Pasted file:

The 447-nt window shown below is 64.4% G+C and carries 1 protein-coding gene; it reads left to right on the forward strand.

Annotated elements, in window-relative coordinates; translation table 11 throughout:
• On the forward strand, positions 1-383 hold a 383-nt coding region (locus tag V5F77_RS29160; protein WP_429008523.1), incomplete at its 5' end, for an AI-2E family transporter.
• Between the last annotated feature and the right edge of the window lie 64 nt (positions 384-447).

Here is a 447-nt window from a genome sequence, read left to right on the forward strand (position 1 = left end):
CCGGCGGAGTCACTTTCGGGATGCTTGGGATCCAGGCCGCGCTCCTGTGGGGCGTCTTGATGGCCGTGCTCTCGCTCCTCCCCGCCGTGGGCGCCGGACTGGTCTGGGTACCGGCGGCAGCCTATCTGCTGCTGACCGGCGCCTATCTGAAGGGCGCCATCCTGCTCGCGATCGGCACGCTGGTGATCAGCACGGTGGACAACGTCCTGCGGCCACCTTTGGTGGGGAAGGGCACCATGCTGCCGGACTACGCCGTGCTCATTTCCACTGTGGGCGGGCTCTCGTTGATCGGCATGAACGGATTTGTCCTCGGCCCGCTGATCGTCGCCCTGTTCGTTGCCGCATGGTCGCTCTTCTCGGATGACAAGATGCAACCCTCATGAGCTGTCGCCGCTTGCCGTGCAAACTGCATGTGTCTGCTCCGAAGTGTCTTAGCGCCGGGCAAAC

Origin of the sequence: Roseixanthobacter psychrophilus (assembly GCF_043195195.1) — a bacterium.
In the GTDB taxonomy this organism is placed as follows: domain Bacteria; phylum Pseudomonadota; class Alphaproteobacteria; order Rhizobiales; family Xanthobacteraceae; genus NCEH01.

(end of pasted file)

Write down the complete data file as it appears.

The 447-nt window shown below is 64.4% G+C and carries 1 protein-coding gene; it reads left to right on the forward strand.

Annotated elements, in window-relative coordinates; translation table 11 throughout:
• On the forward strand, positions 1-383 hold a 383-nt coding region (locus tag V5F77_RS29160; protein WP_429008523.1), incomplete at its 5' end, for an AI-2E family transporter.
• Between the last annotated feature and the right edge of the window lie 64 nt (positions 384-447).

Here is a 447-nt window from a genome sequence, read left to right on the forward strand (position 1 = left end):
CCGGCGGAGTCACTTTCGGGATGCTTGGGATCCAGGCCGCGCTCCTGTGGGGCGTCTTGATGGCCGTGCTCTCGCTCCTCCCCGCCGTGGGCGCCGGACTGGTCTGGGTACCGGCGGCAGCCTATCTGCTGCTGACCGGCGCCTATCTGAAGGGCGCCATCCTGCTCGCGATCGGCACGCTGGTGATCAGCACGGTGGACAACGTCCTGCGGCCACCTTTGGTGGGGAAGGGCACCATGCTGCCGGACTACGCCGTGCTCATTTCCACTGTGGGCGGGCTCTCGTTGATCGGCATGAACGGATTTGTCCTCGGCCCGCTGATCGTCGCCCTGTTCGTTGCCGCATGGTCGCTCTTCTCGGATGACAAGATGCAACCCTCATGAGCTGTCGCCGCTTGCCGTGCAAACTGCATGTGTCTGCTCCGAAGTGTCTTAGCGCCGGGCAAAC

Origin of the sequence: Roseixanthobacter psychrophilus (assembly GCF_043195195.1) — a bacterium.
In the GTDB taxonomy this organism is placed as follows: domain Bacteria; phylum Pseudomonadota; class Alphaproteobacteria; order Rhizobiales; family Xanthobacteraceae; genus NCEH01.